turning to data to dissect the varied challenges of sourcing in Europe.

September 26, 2016 Vince Szymczak

We all know Europe is culturally and economically diverse, but are we all familiar with the differences this causes in our approach to recruitment? Many organizations may think language is often the differentiator, but I believe it goes well beyond this. Every market has unique considerations when it comes to recruitment, but what are the aspects you should focus on?

As part of the research I have undertaken, I believe we should ask some fundamental and practical questions when recruiting across the EU and the continent. These will help you become more effective in understanding the nuances of attracting and engaging talent in Madrid versus activities you undertake in Manchester. Because the more you localize your approach, the more you’ll make your candidates feel special.

For instance, how prominent are social media, job boards and aggregators in a particular market? How much can you rely on active versus passive candidates? How many recruiters are you competing with? How quickly must you act on candidates? What language is being used and what is the tone of communication? What do local employees value?

look for forthcoming research

I will try to answer these questions with a combination of new research, secondary research and market data. If you have ever recruited in a new country and had results that differed  from your expectations, I’ll help you understand why this is happening. The elements my research will address include:

  • How does the relative traffic of job boards and social media compare inside a country and between countries? For example, LinkedIn is the ninth most visited site in Switzerland but only 47th in Poland. Infojobs.net is the 60th most visited site in Spain while the top Swedish job board is 750th.
  • How prominent are Indeed and other job aggregators (rankings compared to the above two)?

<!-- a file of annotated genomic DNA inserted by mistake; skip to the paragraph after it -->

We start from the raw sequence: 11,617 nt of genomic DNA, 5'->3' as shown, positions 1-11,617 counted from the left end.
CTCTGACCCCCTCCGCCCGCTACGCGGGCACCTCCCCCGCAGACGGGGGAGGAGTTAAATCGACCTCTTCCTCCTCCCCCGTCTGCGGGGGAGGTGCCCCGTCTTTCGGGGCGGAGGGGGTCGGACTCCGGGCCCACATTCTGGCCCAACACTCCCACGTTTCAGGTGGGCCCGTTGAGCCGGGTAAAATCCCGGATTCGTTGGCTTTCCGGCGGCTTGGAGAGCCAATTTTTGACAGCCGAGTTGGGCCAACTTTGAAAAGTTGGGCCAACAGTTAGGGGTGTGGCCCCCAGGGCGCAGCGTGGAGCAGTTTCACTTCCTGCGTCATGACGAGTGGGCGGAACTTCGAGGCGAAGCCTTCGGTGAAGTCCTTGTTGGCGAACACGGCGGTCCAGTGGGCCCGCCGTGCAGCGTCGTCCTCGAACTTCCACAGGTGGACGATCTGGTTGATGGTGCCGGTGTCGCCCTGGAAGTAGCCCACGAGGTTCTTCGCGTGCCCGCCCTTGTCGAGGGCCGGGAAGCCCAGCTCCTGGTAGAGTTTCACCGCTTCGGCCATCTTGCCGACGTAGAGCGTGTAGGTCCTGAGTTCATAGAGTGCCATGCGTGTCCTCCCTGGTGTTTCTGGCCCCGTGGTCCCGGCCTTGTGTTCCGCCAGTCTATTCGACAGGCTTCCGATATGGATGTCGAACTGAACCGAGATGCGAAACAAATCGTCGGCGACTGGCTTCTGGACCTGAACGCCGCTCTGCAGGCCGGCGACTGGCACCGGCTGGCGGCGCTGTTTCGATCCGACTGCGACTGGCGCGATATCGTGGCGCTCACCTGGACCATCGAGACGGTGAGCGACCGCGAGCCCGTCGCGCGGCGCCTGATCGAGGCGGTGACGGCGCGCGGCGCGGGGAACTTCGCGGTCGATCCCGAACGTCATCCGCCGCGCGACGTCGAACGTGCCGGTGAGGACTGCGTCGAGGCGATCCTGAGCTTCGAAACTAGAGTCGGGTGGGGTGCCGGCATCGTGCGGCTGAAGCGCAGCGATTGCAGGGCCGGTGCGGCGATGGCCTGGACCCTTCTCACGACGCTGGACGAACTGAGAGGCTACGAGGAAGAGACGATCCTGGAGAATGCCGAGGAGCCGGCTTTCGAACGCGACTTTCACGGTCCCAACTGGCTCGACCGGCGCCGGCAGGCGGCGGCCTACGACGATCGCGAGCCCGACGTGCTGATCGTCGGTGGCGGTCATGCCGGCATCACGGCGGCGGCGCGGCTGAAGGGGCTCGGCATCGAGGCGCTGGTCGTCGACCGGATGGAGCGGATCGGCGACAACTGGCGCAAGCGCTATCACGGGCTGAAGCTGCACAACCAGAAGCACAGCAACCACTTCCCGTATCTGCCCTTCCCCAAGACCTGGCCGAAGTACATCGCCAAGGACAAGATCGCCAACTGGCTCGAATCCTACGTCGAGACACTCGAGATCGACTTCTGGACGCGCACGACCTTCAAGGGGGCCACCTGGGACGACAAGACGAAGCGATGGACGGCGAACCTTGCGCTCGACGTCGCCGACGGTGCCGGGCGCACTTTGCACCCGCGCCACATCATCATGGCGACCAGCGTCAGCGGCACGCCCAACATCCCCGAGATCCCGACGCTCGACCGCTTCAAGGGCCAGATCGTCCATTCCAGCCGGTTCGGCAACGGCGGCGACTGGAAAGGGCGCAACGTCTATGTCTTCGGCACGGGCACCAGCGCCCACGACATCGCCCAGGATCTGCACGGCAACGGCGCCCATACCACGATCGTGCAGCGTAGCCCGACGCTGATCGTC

• How does this data stack up against high-level and general sources of hire that Randstad Sourceright sees in our experience?
  • What is the average reaction time of recruiters towards applicants in IT, finance and engineering?
  • What is the average reaction time of recruiters towards non-applicant CVs?
  • How much time does one recruiter spend on a candidate and how persistent can he be?
  • What language and writing styles are competing sourcers adopting?
  • Where does the candidate spend more time, and does this data correlate with your toolkit?

By answering these questions, I hope to provide some practical guidance for your recruitment efforts, specifically helping you to focus on your budget. I’ll answer questions about the effort involved with using job aggregators, job boards and social media. It’s all meant to help you learn what your competitors are doing in your country and how you can stand out and beat them in acquiring great talent.

I will be presenting my findings at #SOSUEUROPE, but if you don’t have an opportunity to see me there, my full presentation will appear here following the event. By helping you understand the behaviors of candidates and the utilization of different sites across Europe, I am certain you will be able to create a strong and more effective candidate experience that is relevant to the talent you seek.


About the Author

Vince Szymczak

Vince is the sourcing subject matter expert of Randstad Sourceright EMEA Recruitment Delivery Centre in Budapest where he is responsible for all technological and methodological questions of sourcing and recruitment. He is identifying and creating best practices and strategies to enhance the sourcing delivery engine within a wide range of areas such as sourcing process and efficiency improvements, toolkit, knowledge sharing and defining best-in-class sourcing methodologies – hence he is always

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